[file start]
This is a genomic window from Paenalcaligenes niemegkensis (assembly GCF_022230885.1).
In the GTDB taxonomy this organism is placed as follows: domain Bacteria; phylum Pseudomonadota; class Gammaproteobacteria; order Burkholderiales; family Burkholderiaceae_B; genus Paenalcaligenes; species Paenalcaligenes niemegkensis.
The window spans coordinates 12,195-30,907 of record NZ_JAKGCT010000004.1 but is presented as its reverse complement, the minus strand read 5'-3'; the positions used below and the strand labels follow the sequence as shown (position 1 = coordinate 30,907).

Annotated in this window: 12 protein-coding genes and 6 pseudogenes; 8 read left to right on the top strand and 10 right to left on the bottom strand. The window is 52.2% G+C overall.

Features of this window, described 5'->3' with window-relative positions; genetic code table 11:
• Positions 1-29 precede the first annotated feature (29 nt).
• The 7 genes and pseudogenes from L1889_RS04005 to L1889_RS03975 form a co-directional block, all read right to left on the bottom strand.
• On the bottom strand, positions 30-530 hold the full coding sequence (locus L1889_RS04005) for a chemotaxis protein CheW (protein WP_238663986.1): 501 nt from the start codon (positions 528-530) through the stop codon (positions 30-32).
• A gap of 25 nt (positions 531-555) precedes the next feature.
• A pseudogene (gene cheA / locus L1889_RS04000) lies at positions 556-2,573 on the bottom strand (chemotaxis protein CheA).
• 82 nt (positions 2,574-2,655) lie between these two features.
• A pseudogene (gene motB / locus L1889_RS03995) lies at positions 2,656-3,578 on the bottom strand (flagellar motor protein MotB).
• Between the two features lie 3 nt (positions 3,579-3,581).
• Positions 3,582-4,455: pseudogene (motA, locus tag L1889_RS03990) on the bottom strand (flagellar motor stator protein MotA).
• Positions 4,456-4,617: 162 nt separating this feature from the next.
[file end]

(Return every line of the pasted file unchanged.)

This is a genomic window from Paenalcaligenes niemegkensis (assembly GCF_022230885.1).
In the GTDB taxonomy this organism is placed as follows: domain Bacteria; phylum Pseudomonadota; class Gammaproteobacteria; order Burkholderiales; family Burkholderiaceae_B; genus Paenalcaligenes; species Paenalcaligenes niemegkensis.
The window spans coordinates 12,195-30,907 of record NZ_JAKGCT010000004.1 but is presented as its reverse complement, the minus strand read 5'-3'; the positions used below and the strand labels follow the sequence as shown (position 1 = coordinate 30,907).

Annotated in this window: 12 protein-coding genes and 6 pseudogenes; 8 read left to right on the top strand and 10 right to left on the bottom strand. The window is 52.2% G+C overall.

Features of this window, described 5'->3' with window-relative positions; genetic code table 11:
• Positions 1-29 precede the first annotated feature (29 nt).
• The 7 genes and pseudogenes from L1889_RS04005 to L1889_RS03975 form a co-directional block, all read right to left on the bottom strand.
• On the bottom strand, positions 30-530 hold the full coding sequence (locus L1889_RS04005) for a chemotaxis protein CheW (protein WP_238663986.1): 501 nt from the start codon (positions 528-530) through the stop codon (positions 30-32).
• A gap of 25 nt (positions 531-555) precedes the next feature.
• A pseudogene (gene cheA / locus L1889_RS04000) lies at positions 556-2,573 on the bottom strand (chemotaxis protein CheA).
• 82 nt (positions 2,574-2,655) lie between these two features.
• A pseudogene (gene motB / locus L1889_RS03995) lies at positions 2,656-3,578 on the bottom strand (flagellar motor protein MotB).
• Between the two features lie 3 nt (positions 3,579-3,581).
• Positions 3,582-4,455: pseudogene (motA, locus tag L1889_RS03990) on the bottom strand (flagellar motor stator protein MotA).
• Positions 4,456-4,617: 162 nt separating this feature from the next.